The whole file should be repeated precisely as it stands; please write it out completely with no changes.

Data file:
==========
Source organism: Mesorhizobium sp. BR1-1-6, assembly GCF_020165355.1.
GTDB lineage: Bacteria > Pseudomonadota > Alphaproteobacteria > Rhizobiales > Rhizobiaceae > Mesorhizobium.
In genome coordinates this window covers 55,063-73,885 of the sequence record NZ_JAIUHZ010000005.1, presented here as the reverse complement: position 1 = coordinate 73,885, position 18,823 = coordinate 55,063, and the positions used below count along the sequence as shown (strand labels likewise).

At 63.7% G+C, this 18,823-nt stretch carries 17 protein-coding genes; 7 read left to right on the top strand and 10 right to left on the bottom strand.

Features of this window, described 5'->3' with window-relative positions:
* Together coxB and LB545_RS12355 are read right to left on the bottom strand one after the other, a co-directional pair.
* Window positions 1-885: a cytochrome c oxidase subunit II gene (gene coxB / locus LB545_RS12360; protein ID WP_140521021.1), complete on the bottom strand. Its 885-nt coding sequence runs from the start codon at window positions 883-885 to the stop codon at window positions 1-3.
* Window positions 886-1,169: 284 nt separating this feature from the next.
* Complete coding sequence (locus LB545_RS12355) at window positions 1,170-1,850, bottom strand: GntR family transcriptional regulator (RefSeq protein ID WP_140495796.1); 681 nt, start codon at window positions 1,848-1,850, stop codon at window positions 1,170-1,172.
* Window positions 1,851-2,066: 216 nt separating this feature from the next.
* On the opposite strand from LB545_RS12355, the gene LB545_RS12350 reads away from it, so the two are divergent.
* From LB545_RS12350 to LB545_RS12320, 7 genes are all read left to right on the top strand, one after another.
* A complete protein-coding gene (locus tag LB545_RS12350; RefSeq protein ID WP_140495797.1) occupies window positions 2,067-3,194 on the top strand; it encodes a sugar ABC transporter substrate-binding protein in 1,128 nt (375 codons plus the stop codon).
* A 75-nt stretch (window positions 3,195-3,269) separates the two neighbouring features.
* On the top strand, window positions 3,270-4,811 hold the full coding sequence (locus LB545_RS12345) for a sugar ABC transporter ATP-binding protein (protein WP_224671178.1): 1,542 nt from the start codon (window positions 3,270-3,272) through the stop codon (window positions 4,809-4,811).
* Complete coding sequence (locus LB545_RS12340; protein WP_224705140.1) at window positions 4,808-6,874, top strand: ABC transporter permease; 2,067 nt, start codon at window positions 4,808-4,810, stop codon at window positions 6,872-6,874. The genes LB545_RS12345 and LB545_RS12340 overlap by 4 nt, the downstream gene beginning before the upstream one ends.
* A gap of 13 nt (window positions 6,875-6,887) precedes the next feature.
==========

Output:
Source organism: Mesorhizobium sp. BR1-1-6, assembly GCF_020165355.1.
GTDB lineage: Bacteria > Pseudomonadota > Alphaproteobacteria > Rhizobiales > Rhizobiaceae > Mesorhizobium.
In genome coordinates this window covers 55,063-73,885 of the sequence record NZ_JAIUHZ010000005.1, presented here as the reverse complement: position 1 = coordinate 73,885, position 18,823 = coordinate 55,063, and the positions used below count along the sequence as shown (strand labels likewise).

At 63.7% G+C, this 18,823-nt stretch carries 17 protein-coding genes; 7 read left to right on the top strand and 10 right to left on the bottom strand.

Features of this window, described 5'->3' with window-relative positions:
* Together coxB and LB545_RS12355 are read right to left on the bottom strand one after the other, a co-directional pair.
* Window positions 1-885: a cytochrome c oxidase subunit II gene (gene coxB / locus LB545_RS12360; protein ID WP_140521021.1), complete on the bottom strand. Its 885-nt coding sequence runs from the start codon at window positions 883-885 to the stop codon at window positions 1-3.
* Window positions 886-1,169: 284 nt separating this feature from the next.
* Complete coding sequence (locus LB545_RS12355) at window positions 1,170-1,850, bottom strand: GntR family transcriptional regulator (RefSeq protein ID WP_140495796.1); 681 nt, start codon at window positions 1,848-1,850, stop codon at window positions 1,170-1,172.
* Window positions 1,851-2,066: 216 nt separating this feature from the next.
* On the opposite strand from LB545_RS12355, the gene LB545_RS12350 reads away from it, so the two are divergent.
* From LB545_RS12350 to LB545_RS12320, 7 genes are all read left to right on the top strand, one after another.
* A complete protein-coding gene (locus tag LB545_RS12350; RefSeq protein ID WP_140495797.1) occupies window positions 2,067-3,194 on the top strand; it encodes a sugar ABC transporter substrate-binding protein in 1,128 nt (375 codons plus the stop codon).
* A 75-nt stretch (window positions 3,195-3,269) separates the two neighbouring features.
* On the top strand, window positions 3,270-4,811 hold the full coding sequence (locus LB545_RS12345) for a sugar ABC transporter ATP-binding protein (protein WP_224671178.1): 1,542 nt from the start codon (window positions 3,270-3,272) through the stop codon (window positions 4,809-4,811).
* Complete coding sequence (locus LB545_RS12340; protein WP_224705140.1) at window positions 4,808-6,874, top strand: ABC transporter permease; 2,067 nt, start codon at window positions 4,808-4,810, stop codon at window positions 6,872-6,874. The genes LB545_RS12345 and LB545_RS12340 overlap by 4 nt, the downstream gene beginning before the upstream one ends.
* A gap of 13 nt (window positions 6,875-6,887) precedes the next feature.